On Thursday February 17, 2011, 5:48 pm ESTNEW YORK (AP) -- A group of oil companies led by Exxon said Thursday it has built a system that can stop an undersea oil spill within weeks, a critical step toward resuming drilling in the deepest parts of the Gulf of Mexico. ,
The group said its combination of equipment and support vessels can contain a spill similar to BP's massive gusher, which took almost three months to plug. Some of the equipment was used by BP in containing its well blowout last year.
Regulators have demanded that oil companies demonstrate the capability to contain the blowout of an underwater well before granting permits to drill again in Gulf waters deeper than 500 feet.
Exxon said this system meets that demand and should have no trouble gaining government approval. The group's engineers consulted with regulators during development, Exxon said.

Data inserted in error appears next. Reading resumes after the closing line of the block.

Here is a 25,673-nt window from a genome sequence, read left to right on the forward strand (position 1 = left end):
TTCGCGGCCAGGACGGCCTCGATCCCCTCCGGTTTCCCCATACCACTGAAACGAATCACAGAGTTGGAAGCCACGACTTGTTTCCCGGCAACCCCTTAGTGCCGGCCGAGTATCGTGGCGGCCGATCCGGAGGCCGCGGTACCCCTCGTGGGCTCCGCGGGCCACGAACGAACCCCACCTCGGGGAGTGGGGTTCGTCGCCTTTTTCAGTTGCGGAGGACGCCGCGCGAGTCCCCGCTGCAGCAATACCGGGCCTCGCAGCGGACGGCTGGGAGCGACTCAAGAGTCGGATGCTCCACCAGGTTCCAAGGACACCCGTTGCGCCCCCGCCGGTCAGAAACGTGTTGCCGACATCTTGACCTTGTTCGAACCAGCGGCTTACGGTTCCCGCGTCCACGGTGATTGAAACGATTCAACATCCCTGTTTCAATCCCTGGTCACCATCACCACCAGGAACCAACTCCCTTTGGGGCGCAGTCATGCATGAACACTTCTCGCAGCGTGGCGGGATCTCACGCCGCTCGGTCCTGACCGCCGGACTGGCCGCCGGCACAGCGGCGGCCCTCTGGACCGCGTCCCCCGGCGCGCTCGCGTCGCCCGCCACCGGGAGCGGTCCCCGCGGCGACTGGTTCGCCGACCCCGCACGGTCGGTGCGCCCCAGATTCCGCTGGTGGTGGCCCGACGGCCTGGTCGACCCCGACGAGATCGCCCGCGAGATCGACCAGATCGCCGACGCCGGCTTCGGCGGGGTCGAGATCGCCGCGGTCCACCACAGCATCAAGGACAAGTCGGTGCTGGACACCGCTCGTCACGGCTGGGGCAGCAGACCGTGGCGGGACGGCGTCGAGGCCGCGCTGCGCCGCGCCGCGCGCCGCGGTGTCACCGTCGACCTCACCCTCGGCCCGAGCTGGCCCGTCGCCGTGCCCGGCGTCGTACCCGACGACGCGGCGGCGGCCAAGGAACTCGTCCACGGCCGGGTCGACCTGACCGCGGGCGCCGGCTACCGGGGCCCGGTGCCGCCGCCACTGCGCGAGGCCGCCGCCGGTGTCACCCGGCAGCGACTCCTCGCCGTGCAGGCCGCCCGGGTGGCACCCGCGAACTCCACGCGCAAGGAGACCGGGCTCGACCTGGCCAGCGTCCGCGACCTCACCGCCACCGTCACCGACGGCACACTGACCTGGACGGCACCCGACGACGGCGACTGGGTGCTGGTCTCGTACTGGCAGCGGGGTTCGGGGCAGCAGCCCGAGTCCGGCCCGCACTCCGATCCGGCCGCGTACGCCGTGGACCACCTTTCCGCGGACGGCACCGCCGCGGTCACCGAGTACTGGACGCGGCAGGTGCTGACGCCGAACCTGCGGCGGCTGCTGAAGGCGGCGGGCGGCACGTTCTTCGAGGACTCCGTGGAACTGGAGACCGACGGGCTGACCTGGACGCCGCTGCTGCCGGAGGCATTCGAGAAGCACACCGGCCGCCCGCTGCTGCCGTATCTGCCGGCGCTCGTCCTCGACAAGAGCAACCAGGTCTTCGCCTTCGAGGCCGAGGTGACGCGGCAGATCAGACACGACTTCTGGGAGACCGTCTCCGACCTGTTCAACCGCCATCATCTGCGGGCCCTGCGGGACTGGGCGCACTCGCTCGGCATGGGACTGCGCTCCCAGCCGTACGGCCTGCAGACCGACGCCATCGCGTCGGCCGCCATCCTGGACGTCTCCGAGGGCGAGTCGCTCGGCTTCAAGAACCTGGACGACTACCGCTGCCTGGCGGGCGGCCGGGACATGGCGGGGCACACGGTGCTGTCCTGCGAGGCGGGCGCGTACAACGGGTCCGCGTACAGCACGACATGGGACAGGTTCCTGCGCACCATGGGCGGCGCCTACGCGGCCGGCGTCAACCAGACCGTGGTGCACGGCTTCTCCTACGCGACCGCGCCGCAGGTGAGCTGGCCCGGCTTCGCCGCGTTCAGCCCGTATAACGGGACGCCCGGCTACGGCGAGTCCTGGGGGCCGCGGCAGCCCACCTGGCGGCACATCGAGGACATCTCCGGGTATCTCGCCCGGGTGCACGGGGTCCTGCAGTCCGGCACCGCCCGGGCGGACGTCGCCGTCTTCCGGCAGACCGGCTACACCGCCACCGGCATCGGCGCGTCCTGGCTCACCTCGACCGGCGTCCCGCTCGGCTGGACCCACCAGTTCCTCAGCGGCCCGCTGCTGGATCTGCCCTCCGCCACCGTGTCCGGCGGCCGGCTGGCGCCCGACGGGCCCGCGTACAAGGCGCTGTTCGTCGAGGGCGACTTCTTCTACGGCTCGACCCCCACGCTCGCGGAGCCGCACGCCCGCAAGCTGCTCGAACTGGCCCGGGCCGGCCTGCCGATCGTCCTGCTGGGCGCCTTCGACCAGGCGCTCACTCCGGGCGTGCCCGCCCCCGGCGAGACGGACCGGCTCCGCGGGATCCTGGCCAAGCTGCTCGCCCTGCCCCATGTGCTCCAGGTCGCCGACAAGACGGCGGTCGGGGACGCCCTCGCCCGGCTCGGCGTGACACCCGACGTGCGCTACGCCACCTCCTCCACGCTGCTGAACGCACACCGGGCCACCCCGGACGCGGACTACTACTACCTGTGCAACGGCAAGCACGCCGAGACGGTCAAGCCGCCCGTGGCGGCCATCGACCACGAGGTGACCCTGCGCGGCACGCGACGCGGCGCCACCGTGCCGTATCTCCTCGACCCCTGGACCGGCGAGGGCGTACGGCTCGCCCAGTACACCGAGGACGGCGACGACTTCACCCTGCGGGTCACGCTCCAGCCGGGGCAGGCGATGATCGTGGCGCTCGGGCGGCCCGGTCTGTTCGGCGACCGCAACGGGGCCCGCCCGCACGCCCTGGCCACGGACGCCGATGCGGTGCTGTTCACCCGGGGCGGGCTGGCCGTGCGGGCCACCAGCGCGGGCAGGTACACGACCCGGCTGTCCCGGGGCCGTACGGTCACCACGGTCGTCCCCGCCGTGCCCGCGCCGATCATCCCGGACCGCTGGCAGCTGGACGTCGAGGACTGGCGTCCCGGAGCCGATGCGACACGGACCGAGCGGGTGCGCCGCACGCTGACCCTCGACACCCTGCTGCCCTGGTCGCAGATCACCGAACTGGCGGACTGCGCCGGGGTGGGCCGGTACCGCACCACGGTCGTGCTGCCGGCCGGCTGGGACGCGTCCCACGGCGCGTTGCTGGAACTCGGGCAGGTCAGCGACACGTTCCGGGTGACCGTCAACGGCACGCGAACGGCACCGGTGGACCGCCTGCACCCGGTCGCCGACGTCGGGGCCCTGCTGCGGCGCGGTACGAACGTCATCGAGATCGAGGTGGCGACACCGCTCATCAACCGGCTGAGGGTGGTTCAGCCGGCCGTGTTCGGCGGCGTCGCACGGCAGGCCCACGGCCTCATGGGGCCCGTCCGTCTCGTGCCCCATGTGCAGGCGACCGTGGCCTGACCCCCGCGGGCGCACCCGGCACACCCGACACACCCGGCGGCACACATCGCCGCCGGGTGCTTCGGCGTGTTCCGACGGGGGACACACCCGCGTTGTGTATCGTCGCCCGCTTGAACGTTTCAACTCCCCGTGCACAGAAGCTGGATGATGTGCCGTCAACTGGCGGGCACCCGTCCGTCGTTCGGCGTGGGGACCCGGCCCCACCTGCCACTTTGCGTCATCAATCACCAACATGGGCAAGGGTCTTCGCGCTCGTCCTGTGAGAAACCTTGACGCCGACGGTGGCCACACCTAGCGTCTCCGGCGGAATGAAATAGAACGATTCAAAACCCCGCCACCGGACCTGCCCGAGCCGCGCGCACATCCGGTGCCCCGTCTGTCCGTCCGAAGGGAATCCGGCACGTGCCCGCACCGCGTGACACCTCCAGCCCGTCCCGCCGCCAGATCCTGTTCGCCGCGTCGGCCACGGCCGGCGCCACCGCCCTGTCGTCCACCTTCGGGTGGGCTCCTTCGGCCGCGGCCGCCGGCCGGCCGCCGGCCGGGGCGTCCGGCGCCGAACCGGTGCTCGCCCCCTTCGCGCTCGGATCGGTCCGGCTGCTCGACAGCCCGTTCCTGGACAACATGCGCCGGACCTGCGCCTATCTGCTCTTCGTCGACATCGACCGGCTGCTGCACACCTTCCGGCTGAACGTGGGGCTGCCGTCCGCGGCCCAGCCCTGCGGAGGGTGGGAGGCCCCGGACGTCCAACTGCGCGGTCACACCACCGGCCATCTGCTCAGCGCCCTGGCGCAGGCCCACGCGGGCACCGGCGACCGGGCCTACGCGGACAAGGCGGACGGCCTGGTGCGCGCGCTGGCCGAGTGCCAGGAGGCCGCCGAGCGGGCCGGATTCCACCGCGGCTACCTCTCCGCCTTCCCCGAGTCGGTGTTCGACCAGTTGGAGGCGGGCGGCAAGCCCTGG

"They've been looking at the system all along," said Clay Vaughn, an Exxon Mobil Corp. vice president who is supervising the response network. In an interview with The Associated Press, Vaughn said regulators observed tests of the equipment Wednesday.
The system is designed to be fully assembled in two to three weeks after a blowout. It can work at depths up to 8,000 feet and capture as much as 60,000 barrels of liquid and 120 million cubic feet of gas per day. BP's Macondo well blew out at about 5,000 feet below sea level and spilled an average of 52,400 barrels per day. At its peak, BP's well spewed 61,900 barrels per day.
Drilling in the Gulf was suspended last year when the Obama administration imposed a months-long moratorium following the BP spill. The ban was lifted in October, but deepwater drilling has not yet resumed.